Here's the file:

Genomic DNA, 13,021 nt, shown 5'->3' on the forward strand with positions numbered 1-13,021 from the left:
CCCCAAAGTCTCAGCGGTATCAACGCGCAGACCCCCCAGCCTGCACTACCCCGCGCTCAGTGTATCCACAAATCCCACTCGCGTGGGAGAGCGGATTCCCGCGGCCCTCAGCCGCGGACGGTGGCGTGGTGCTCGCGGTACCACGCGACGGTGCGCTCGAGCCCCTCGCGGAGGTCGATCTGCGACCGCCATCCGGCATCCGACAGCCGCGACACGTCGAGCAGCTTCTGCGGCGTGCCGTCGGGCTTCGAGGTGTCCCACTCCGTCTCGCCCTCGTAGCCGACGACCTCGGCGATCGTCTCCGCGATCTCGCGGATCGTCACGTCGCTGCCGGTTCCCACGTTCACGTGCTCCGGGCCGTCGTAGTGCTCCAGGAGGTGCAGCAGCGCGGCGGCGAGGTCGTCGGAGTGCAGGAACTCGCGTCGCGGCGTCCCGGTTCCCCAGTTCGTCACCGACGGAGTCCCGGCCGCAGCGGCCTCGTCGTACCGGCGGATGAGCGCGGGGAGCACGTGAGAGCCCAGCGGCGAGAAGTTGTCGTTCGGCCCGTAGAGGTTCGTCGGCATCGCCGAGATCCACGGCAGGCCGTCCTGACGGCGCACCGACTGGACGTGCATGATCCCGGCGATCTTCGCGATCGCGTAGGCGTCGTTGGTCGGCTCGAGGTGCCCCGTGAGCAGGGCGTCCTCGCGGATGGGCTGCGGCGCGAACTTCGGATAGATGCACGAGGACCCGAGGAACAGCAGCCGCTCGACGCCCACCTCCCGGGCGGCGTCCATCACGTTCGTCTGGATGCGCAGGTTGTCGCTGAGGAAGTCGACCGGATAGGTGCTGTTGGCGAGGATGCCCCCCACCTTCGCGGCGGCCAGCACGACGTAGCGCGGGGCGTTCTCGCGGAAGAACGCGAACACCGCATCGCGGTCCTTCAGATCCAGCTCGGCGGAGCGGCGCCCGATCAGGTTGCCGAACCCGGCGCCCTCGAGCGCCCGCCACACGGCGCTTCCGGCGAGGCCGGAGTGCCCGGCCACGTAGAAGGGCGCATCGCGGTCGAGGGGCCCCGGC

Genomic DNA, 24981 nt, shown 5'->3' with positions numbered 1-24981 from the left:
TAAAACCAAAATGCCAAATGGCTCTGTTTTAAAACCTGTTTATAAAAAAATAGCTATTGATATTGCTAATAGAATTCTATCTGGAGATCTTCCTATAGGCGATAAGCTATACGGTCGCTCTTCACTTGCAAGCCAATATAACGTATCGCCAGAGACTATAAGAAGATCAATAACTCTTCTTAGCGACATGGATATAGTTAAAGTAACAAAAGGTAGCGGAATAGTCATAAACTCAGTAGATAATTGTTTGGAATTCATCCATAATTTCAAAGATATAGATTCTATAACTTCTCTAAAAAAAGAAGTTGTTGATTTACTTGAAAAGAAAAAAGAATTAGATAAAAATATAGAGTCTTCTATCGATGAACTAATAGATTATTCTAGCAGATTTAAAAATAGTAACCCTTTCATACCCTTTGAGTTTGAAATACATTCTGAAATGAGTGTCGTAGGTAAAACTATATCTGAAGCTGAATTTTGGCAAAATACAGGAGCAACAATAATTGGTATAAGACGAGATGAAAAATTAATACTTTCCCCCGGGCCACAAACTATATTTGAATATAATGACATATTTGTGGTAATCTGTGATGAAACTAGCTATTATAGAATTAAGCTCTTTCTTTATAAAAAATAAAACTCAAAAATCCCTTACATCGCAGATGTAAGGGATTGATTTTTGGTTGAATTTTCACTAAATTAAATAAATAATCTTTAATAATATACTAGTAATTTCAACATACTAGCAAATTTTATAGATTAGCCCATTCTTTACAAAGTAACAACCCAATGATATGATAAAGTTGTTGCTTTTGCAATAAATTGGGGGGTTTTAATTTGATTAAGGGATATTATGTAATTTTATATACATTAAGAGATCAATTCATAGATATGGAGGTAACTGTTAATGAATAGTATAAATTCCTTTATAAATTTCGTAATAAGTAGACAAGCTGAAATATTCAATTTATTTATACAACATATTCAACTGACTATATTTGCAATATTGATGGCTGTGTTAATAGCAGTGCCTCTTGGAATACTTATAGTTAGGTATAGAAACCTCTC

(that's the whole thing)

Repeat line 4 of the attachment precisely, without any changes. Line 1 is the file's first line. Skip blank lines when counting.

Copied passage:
TAAAACCAAAATGCCAAATGGCTCTGTTTTAAAACCTGTTTATAAAAAAATAGCTATTGATATTGCTAATAGAATTCTATCTGGAGATCTTCCTATAGGCGATAAGCTATACGGTCGCTCTTCACTTGCAAGCCAATATAACGTATCGCCAGAGACTATAAGAAGATCAATAACTCTTCTTAGCGACATGGATATAGTTAAAGTAACAAAAGGTAGCGGAATAGTCATAAACTCAGTAGATAATTGTTTGGAATTCATCCATAATTTCAAAGATATAGATTCTATAACTTCTCTAAAAAAAGAAGTTGTTGATTTACTTGAAAAGAAAAAAGAATTAGATAAAAATATAGAGTCTTCTATCGATGAACTAATAGATTATTCTAGCAGATTTAAAAATAGTAACCCTTTCATACCCTTTGAGTTTGAAATACATTCTGAAATGAGTGTCGTAGGTAAAACTATATCTGAAGCTGAATTTTGGCAAAATACAGGAGCAACAATAATTGGTATAAGACGAGATGAAAAATTAATACTTTCCCCCGGGCCACAAACTATATTTGAATATAATGACATATTTGTGGTAATCTGTGATGAAACTAGCTATTATAGAATTAAGCTCTTTCTTTATAAAAAATAAAACTCAAAAATCCCTTACATCGCAGATGTAAGGGATTGATTTTTGGTTGAATTTTCACTAAATTAAATAAATAATCTTTAATAATATACTAGTAATTTCAACATACTAGCAAATTTTATAGATTAGCCCATTCTTTACAAAGTAACAACCCAATGATATGATAAAGTTGTTGCTTTTGCAATAAATTGGGGGGTTTTAATTTGATTAAGGGATATTATGTAATTTTATATACATTAAGAGATCAATTCATAGATATGGAGGTAACTGTTAATGAATAGTATAAATTCCTTTATAAATTTCGTAATAAGTAGACAAGCTGAAATATTCAATTTATTTATACAACATATTCAACTGACTATATTTGCAATATTGATGGCTGTGTTAATAGCAGTGCCTCTTGGAATACTTATAGTTAGGTATAGAAACCTCTC